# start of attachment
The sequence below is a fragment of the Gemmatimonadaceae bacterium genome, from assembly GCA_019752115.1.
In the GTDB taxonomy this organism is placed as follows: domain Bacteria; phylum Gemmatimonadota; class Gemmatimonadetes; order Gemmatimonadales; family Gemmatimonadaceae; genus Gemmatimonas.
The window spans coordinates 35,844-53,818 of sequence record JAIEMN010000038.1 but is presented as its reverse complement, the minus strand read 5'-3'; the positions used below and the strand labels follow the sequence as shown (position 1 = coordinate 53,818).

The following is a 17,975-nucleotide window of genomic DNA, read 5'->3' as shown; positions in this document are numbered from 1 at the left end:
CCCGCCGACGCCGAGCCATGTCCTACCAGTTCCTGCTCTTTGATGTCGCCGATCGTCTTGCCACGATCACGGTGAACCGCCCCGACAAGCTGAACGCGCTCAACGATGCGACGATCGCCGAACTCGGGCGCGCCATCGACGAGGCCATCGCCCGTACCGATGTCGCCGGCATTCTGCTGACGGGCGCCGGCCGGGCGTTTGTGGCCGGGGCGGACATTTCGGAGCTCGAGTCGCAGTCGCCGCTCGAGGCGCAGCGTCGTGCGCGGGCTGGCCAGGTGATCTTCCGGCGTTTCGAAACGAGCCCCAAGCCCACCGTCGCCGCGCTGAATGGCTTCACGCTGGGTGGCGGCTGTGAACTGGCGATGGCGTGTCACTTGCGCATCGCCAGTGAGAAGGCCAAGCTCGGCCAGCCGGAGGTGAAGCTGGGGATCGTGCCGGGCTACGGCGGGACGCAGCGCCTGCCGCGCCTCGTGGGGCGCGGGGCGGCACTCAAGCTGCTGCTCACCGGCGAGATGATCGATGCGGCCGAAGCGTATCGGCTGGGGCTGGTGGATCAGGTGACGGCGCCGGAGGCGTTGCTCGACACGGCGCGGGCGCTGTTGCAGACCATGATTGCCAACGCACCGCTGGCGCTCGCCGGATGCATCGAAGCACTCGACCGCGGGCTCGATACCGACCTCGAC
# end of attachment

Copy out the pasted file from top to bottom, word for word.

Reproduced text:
The sequence below is a fragment of the Gemmatimonadaceae bacterium genome, from assembly GCA_019752115.1.
In the GTDB taxonomy this organism is placed as follows: domain Bacteria; phylum Gemmatimonadota; class Gemmatimonadetes; order Gemmatimonadales; family Gemmatimonadaceae; genus Gemmatimonas.
The window spans coordinates 35,844-53,818 of sequence record JAIEMN010000038.1 but is presented as its reverse complement, the minus strand read 5'-3'; the positions used below and the strand labels follow the sequence as shown (position 1 = coordinate 53,818).

The following is a 17,975-nucleotide window of genomic DNA, read 5'->3' as shown; positions in this document are numbered from 1 at the left end:
CCCGCCGACGCCGAGCCATGTCCTACCAGTTCCTGCTCTTTGATGTCGCCGATCGTCTTGCCACGATCACGGTGAACCGCCCCGACAAGCTGAACGCGCTCAACGATGCGACGATCGCCGAACTCGGGCGCGCCATCGACGAGGCCATCGCCCGTACCGATGTCGCCGGCATTCTGCTGACGGGCGCCGGCCGGGCGTTTGTGGCCGGGGCGGACATTTCGGAGCTCGAGTCGCAGTCGCCGCTCGAGGCGCAGCGTCGTGCGCGGGCTGGCCAGGTGATCTTCCGGCGTTTCGAAACGAGCCCCAAGCCCACCGTCGCCGCGCTGAATGGCTTCACGCTGGGTGGCGGCTGTGAACTGGCGATGGCGTGTCACTTGCGCATCGCCAGTGAGAAGGCCAAGCTCGGCCAGCCGGAGGTGAAGCTGGGGATCGTGCCGGGCTACGGCGGGACGCAGCGCCTGCCGCGCCTCGTGGGGCGCGGGGCGGCACTCAAGCTGCTGCTCACCGGCGAGATGATCGATGCGGCCGAAGCGTATCGGCTGGGGCTGGTGGATCAGGTGACGGCGCCGGAGGCGTTGCTCGACACGGCGCGGGCGCTGTTGCAGACCATGATTGCCAACGCACCGCTGGCGCTCGCCGGATGCATCGAAGCACTCGACCGCGGGCTCGATACCGACCTCGAC